A new episode of KickBack: The Global Anticorruption Podcast is now available. In this week’s episode, I interview Torplus Yomnak (who uses the English name Nick), an assistant professor of economics at the Chulalongkorn University Faculty of Economics in Bangkok, Thailand, as well as the co-founder and chief advisor of the HAND Social Enterprise, a Thai civil society organization focused on anticorruption and good governance issues. He is also one of the recipients of the U.S. State Department’s 2021 “International Anti-Corruption Champions” awards. In our conversation, Nick and I discuss his efforts to combine academic anticorruption research with practical real-world projects, as well as the main corruption challenges and opportunities facing Thailand today. You can also find both this episode and an archive of prior episodes at the following locations:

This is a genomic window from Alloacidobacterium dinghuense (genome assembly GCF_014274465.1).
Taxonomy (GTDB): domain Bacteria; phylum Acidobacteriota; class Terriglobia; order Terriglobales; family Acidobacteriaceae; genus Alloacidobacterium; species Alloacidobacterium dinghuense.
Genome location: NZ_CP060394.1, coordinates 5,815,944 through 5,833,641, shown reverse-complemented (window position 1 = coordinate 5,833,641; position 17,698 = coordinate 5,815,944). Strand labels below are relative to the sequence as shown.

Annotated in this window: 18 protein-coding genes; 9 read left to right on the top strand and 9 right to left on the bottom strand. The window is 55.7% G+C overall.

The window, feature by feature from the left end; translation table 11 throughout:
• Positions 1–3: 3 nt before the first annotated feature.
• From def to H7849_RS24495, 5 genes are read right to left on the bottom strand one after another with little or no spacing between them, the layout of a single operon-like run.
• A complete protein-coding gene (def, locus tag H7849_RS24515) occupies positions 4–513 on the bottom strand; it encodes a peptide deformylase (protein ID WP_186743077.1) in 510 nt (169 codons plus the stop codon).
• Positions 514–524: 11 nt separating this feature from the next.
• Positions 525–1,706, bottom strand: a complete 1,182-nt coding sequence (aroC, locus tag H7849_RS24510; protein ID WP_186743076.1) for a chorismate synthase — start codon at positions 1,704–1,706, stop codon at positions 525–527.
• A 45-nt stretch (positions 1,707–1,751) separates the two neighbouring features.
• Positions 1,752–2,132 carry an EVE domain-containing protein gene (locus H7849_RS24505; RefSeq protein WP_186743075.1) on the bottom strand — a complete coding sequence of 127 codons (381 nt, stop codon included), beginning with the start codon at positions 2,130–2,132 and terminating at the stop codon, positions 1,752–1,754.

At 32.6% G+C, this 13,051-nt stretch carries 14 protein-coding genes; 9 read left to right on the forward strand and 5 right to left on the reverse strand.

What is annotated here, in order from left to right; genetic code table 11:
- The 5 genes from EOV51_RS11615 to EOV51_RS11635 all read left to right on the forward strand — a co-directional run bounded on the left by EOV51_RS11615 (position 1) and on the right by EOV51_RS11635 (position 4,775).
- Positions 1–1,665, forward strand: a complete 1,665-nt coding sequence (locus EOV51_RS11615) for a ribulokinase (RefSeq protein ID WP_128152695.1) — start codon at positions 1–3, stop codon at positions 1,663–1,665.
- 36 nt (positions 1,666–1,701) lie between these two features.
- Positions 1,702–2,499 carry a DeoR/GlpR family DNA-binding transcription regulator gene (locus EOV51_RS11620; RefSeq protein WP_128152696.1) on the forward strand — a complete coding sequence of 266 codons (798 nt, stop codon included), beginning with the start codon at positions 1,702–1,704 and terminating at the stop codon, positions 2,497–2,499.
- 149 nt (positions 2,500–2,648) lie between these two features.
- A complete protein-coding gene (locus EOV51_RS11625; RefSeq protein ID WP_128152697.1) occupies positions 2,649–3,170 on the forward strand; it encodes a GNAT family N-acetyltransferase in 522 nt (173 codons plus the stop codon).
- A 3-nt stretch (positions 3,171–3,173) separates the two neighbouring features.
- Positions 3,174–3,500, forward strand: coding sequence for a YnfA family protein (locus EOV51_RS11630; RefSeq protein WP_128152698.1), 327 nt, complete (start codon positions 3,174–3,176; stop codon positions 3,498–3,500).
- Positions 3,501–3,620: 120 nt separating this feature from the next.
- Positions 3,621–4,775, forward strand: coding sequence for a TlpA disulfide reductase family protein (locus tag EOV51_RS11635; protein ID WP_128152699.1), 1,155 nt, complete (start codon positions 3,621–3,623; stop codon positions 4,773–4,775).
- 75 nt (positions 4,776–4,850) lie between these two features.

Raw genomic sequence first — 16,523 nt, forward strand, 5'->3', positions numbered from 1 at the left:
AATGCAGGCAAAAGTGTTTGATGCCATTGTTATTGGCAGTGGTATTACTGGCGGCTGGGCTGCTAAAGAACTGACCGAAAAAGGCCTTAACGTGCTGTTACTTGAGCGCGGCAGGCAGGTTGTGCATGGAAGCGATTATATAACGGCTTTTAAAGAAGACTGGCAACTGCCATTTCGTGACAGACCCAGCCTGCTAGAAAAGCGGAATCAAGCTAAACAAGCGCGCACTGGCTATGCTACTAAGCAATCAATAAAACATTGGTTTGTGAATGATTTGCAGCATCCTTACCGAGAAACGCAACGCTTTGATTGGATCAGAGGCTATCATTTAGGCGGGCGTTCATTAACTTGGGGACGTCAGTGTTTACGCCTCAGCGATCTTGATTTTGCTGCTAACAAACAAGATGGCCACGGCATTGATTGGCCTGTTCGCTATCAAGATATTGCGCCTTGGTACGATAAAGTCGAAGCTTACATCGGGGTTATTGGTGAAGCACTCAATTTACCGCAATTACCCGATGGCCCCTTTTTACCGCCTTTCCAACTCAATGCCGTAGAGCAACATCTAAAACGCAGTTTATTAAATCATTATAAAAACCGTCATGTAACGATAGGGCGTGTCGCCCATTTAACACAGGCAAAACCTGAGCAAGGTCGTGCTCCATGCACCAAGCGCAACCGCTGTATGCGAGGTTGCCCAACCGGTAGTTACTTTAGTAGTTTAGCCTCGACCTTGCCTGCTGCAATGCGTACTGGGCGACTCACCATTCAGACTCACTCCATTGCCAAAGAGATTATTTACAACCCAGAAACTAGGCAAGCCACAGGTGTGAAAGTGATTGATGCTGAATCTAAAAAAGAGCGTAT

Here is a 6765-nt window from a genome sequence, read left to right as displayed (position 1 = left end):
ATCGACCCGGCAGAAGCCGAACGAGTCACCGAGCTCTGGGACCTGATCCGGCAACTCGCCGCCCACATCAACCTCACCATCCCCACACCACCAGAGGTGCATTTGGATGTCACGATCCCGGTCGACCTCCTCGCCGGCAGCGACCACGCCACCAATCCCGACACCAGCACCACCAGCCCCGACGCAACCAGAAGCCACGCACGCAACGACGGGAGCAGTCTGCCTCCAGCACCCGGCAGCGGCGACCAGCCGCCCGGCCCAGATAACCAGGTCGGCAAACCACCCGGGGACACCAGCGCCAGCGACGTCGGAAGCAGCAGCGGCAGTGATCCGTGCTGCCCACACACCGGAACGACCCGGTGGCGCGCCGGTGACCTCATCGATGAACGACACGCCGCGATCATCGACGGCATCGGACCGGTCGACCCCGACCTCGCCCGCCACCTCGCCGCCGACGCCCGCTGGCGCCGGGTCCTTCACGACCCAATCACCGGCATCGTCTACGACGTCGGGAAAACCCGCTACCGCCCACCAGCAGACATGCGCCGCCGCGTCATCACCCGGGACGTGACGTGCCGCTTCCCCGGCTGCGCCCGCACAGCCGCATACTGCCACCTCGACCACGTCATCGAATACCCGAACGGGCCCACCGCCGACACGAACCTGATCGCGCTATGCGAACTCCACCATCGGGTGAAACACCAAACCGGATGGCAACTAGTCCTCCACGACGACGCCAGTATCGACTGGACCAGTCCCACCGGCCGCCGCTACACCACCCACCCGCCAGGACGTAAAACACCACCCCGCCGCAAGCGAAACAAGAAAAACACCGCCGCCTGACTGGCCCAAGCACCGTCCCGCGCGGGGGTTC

A team at Chulalongkorn University recently undertook a research project to examine the factors that increase public participation in anticorruption efforts, so as to develop a more effective communication strategy to promote public participation. (The final paper is currently only available in Thai, though an English translation is in progress, and a summary of the work can be found here.) The study employed a concept used in marketing research called “segmentation,” which seeks to identify latent classes of people—sorted by various characteristics and indicators—who will be more responsive to particular kinds of messaging. In marketing research, the idea is to identify which potential consumers will be most responsive to certain marketing strategies. The same research techniques can be used to classify different segments of the public by their likely responsiveness to anticorruption messaging (or to different kinds of anticorruption messaging).